There’s a lot to be said for keeping things simple. Erin Dollar, the designer and maker behind Cotton & Flax, certainly knows this. With a business based upon two humble materials, Erin has made a living—and gained a following—guided by the dictum of less is more. Cotton & Flax started as a way for Erin to explore her passions for printmaking and textile design, her modern patterns silkscreened onto pillows and tea towels. Today, she has expanded her collection to include notebooks, napkins, coasters, and more. Despite the growth of her company, Erin still likes to keep things small, whether it be with the limited palettes she uses every season or the compactness of her tidy LA studio. Photographer Jessica Comingore recently dropped this light-filled space for a behind-the-scenes look. Take a peek below + shop Cotton & Flax at west elm LA!
Tell us a little about yourselves and your work
My name is Erin Dollar, and I’m and pattern designer and artist who runs a textile home goods company called Cotton & Flax. My studio is in the vibrant Highland Park neighborhood of Los Angeles, CA, where I hand-silkscreen print every product in the collection with my original pattern designs. All the pieces I create for Cotton & Flax are made using natural materials like wool felt and linen blend fabrics, which make a beautiful base for my modern pattern designs.
What is it like being a maker in America right now?
Fun and challenging. Fun, because there is an amazing community of designers, makers, and artists creating work in America right now, and it’s incredibly inspiring to see new products and designs coming out of my community. It’s very motivating to watch other designers creating beautiful, forward-thinking work; it pushes me to be more creative and to think bigger for my own designs. It’s challenging to be a maker in America, because it can be tricky to find manufacturing partners who are a good fit for a small business like mine. I’m lucky to have found some incredible production help through a local sewing house, which has helped me to grow my business significantly.
Tell us about your studio space.
I just moved into my studio in Highland Park in the Spring, and the past few months have been such a refreshing time in my creative life. My new space is twice the size of my old space, so I can spread out and work on larger projects. I also have a lot more room to keep inventory, which means I can have products out on display. It’s so nice to see all my work together – in the old studio it was mostly packed away in a closet to save space.
I have two giant tables lined up end-to-end, where I can cut fabric, sew samples, and spread out to draw new designs, or even work on larger projects like quilts! It’s the largest desk I’ve ever had, and I love it.
The light here is fantastic — for the first month, I didn’t even have my pendant lights plugged in, because it was naturally so bright during the day. My friend Bianca from Chaparral Studio helped me source lots of plants for the studio, which help me feel more relaxed while I’m at work. I have three other studio-mates who occupy the same building – Keiko Brodeur, Malachi Ward, and Lisa Butterworth. Their creative energy motivates me, and keeps me on task during the day.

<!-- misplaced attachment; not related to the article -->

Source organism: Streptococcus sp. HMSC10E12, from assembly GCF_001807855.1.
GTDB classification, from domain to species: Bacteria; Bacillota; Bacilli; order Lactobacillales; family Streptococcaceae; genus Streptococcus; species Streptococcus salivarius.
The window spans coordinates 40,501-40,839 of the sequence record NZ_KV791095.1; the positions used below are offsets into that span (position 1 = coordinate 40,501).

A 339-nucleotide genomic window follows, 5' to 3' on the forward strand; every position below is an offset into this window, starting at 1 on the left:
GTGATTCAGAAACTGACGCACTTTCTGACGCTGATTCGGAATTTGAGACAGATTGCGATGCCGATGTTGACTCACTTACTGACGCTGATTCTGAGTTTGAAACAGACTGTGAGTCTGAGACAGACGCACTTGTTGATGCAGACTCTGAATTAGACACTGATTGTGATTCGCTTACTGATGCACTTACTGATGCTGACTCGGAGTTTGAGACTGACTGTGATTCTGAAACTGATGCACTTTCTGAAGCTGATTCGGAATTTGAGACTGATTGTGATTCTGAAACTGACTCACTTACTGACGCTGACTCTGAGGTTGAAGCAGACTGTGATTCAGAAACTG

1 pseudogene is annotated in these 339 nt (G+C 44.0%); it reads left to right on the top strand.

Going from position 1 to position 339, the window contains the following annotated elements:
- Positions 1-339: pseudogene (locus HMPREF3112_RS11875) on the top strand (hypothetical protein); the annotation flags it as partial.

What does a typical work day look like for you?
One of the things I love about running Cotton & Flax is that my days never look exactly the same. Generally, I handle administrative tasks in the morning (email, packing orders, bookkeeping), production tasks (screenprinting, sewing samples) in the afternoon, and creative or design-focused work in the evening. I’ve been thinking lately that it might be a good idea to flip this schedule around, so that I’m tackling the creative work first thing, when I’m feeling fresh.
After a few years of running a business, I feel very strongly about is taking time away from work. In the beginning, I rarely took weekends off, and would often work into the wee hours shipping orders or editing product photos. This led to periods of burnout and exhaustion, and I’ve been adopting a more humane schedule for 2016 to create a sustainable approach to my work schedule. Not to say that there aren’t still late nights sometimes, but I’ve stopped trying to answer emails at midnight.
Where do you seek inspiration?
I love to visit the library at the local art/design school, to comb through the stacks and learn more about art history. I’m a bit of a weirdo in LA, in that I’ve never owned a car — this means that I’m constantly walking around or taking the metro around the city, which allows me to notice little details (color, patterns, textures) that inspire my work overall. Inspiration is a tricky thing, but I find that when I make time to rest and recharge by exploring the city, talking with friends, and drawing in my sketchbook, new ideas always flow through sooner or later.
Why do you love Los Angeles?
This city is like nowhere else I’ve ever lived. It’s incredibly diverse, and the constant sunshine has instilled a sense of positivity in me that has helped me feel more confident in my creative pursuits. In the six years I’ve lived here, I’ve found a wonderful community of creative friends who have encouraged me and supported me throughout the life of my business. LA might be the most inspiring city to be an artist or designer right now, just because of the sheer amount of amazing work coming out of this city. I feel lucky to be part of this community.